Liver Blood Tests

  • Medical Author:
    Charles Patrick Davis, MD, PhD

    Dr. Charles "Pat" Davis, MD, PhD, is a board certified Emergency Medicine doctor who currently practices as a consultant and staff member for hospitals. He has a PhD in Microbiology (UT at Austin), and the MD (Univ. Texas Medical Branch, Galveston). He is a Clinical Professor (retired) in the Division of Emergency Medicine, UT Health Science Center at San Antonio, and has been the Chief of Emergency Medicine at UT Medical Branch and at UTHSCSA with over 250 publications.

  • Medical Editor: William C. Shiel Jr., MD, FACP, FACR
    William C. Shiel Jr., MD, FACP, FACR

    William C. Shiel Jr., MD, FACP, FACR

    Dr. Shiel received a Bachelor of Science degree with honors from the University of Notre Dame. There he was involved in research in radiation biology and received the Huisking Scholarship. After graduating from St. Louis University School of Medicine, he completed his Internal Medicine residency and Rheumatology fellowship at the University of California, Irvine. He is board-certified in Internal Medicine and Rheumatology.

Liver Disease Symptoms

The liver has multiple functions. It makes many of the chemicals required by the body to function normally, it breaks down and detoxifies substances in the body, and it also acts as a storage unit. When the liver is damaged from disease, medication, alcohol, or other factors., a person may have symptoms of liver disease such as

  • nausea and vomiting
  • jaundice (yellowing of the skin),
  • fatigue,
  • weakness,
  • shortness of breath,
  • excessive bruising or bleeding, and
  • leg swelling.

What are the basic functions of the liver?

The liver is located in the right upper portion of the abdominal cavity just beneath the rib cage. The liver has many functions that are vital to life. Briefly, some of the important functions of the human liver are:

  • Detoxification of blood
  • Production of important clotting factors, albumin, and many other important proteins
  • Metabolizing (processing) medications and nutrients
  • Processing of waste products of hemoglobin and other cells
  • Storing of vitamins, fat, cholesterol, and bile
  • Production of glucose (gluconeogenesis or glucose synthesis/release during starvation)

What are common liver blood function tests?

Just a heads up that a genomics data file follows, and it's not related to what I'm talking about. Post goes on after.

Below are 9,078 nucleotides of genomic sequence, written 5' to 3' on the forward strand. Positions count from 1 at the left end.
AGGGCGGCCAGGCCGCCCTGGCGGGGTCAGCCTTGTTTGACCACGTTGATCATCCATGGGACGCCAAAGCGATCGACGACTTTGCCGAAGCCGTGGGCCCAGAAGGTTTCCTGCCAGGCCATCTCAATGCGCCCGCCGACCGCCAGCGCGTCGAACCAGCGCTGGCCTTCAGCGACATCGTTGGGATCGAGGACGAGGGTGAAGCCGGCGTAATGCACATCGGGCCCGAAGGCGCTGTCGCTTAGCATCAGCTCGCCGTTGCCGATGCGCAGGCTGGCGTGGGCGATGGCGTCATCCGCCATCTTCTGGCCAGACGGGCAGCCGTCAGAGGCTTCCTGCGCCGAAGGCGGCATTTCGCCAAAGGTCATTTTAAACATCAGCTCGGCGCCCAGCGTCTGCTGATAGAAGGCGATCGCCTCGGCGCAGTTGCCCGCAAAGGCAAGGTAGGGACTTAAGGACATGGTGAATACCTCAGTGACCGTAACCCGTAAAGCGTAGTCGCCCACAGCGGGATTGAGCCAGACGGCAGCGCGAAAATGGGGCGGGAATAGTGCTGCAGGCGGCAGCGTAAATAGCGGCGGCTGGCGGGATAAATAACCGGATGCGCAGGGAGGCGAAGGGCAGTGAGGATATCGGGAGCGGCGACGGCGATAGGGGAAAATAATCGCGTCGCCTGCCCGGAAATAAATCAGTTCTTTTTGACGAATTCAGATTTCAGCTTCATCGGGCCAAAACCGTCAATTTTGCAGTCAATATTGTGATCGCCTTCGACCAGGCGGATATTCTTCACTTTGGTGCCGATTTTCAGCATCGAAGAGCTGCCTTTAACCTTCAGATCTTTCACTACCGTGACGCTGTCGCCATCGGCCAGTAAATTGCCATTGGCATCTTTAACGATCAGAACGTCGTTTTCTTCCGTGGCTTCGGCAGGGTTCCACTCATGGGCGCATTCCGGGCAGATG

Liver blood tests are some of the most commonly performed blood tests. These tests can be used to assess liver functions or liver injury. An initial step in detecting liver damage is a simple blood test to determine the level of certain liver enzymes (proteins) in the blood. Under normal circumstances, these enzymes mostly reside within the cells of the liver. But when the liver is injured for any reason, these enzymes are spilled into the blood stream. Enzymes are proteins that are present throughout the body, each with a unique function. Enzymes help to speed up (catalyze) routine and vital chemical reactions in the body.

Among the most sensitive and widely used liver enzymes are the aminotransferases. They include aspartate aminotransferase (AST or SGOT) and alanine aminotransferase (ALT or SGPT). These enzymes are normally predominantly contained within liver cells and to a lesser degree in the muscle cells. If the liver is injured or damaged, the liver cells spill these enzymes into the blood, raising the AST and ALT enzyme blood levels and signaling liver disease.

Other blood tests pertaining to the liver are measurements of some of the other enzymes found the liver. In addition to AST and ALT, alkaline phosphatase, 5' nucleotidase, and gamma-glutamyl transpeptidase (GGT) are a few of the other enzymes located in the liver. The focus of this article is mainly on the most common liver enzymes, AST and ALT.

Reviewed on 4/20/2016
References
REFERENCES:

Brailita, D. M. "Amebic Hepatic Abscesses Workup." Medscape. Udpated Apr 15, 2015.
<http://emedicine.medscape.com/article/183920-workup>

Sears, D. MD. "Fatty Liver." Medscape. Updated Nov 30, 2015.
<http://emedicine.medscape.com/article/175472-overview>

Sood, G. "Acute Liver failure workup." Medscape. Updated Feb 04, 2016.
<http://emedicine.medscape.com/article/177354-workup>

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